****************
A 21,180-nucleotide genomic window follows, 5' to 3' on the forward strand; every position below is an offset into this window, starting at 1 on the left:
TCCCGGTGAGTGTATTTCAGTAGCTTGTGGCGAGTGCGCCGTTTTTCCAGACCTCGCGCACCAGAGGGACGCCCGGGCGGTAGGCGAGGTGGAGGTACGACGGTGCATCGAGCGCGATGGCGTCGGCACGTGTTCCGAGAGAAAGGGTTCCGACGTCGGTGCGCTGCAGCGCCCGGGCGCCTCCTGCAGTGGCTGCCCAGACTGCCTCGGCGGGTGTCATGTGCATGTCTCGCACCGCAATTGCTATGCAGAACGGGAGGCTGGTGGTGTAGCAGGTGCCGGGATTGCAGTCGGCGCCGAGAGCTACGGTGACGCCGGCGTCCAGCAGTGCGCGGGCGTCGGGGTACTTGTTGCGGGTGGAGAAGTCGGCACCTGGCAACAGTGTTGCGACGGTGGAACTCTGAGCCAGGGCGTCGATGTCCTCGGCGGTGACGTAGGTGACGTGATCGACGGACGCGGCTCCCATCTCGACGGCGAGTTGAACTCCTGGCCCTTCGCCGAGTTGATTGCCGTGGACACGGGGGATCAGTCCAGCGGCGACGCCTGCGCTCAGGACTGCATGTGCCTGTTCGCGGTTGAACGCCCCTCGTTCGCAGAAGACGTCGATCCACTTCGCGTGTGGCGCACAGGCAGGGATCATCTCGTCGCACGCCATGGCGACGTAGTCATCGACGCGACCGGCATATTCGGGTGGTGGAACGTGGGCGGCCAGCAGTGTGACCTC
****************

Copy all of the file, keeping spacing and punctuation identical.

A 21,180-nucleotide genomic window follows, 5' to 3' on the forward strand; every position below is an offset into this window, starting at 1 on the left:
TCCCGGTGAGTGTATTTCAGTAGCTTGTGGCGAGTGCGCCGTTTTTCCAGACCTCGCGCACCAGAGGGACGCCCGGGCGGTAGGCGAGGTGGAGGTACGACGGTGCATCGAGCGCGATGGCGTCGGCACGTGTTCCGAGAGAAAGGGTTCCGACGTCGGTGCGCTGCAGCGCCCGGGCGCCTCCTGCAGTGGCTGCCCAGACTGCCTCGGCGGGTGTCATGTGCATGTCTCGCACCGCAATTGCTATGCAGAACGGGAGGCTGGTGGTGTAGCAGGTGCCGGGATTGCAGTCGGCGCCGAGAGCTACGGTGACGCCGGCGTCCAGCAGTGCGCGGGCGTCGGGGTACTTGTTGCGGGTGGAGAAGTCGGCACCTGGCAACAGTGTTGCGACGGTGGAACTCTGAGCCAGGGCGTCGATGTCCTCGGCGGTGACGTAGGTGACGTGATCGACGGACGCGGCTCCCATCTCGACGGCGAGTTGAACTCCTGGCCCTTCGCCGAGTTGATTGCCGTGGACACGGGGGATCAGTCCAGCGGCGACGCCTGCGCTCAGGACTGCATGTGCCTGTTCGCGGTTGAACGCCCCTCGTTCGCAGAAGACGTCGATCCACTTCGCGTGTGGCGCACAGGCAGGGATCATCTCGTCGCACGCCATGGCGACGTAGTCATCGACGCGACCGGCATATTCGGGTGGTGGAACGTGGGCGGCCAGCAGTGTGACCTC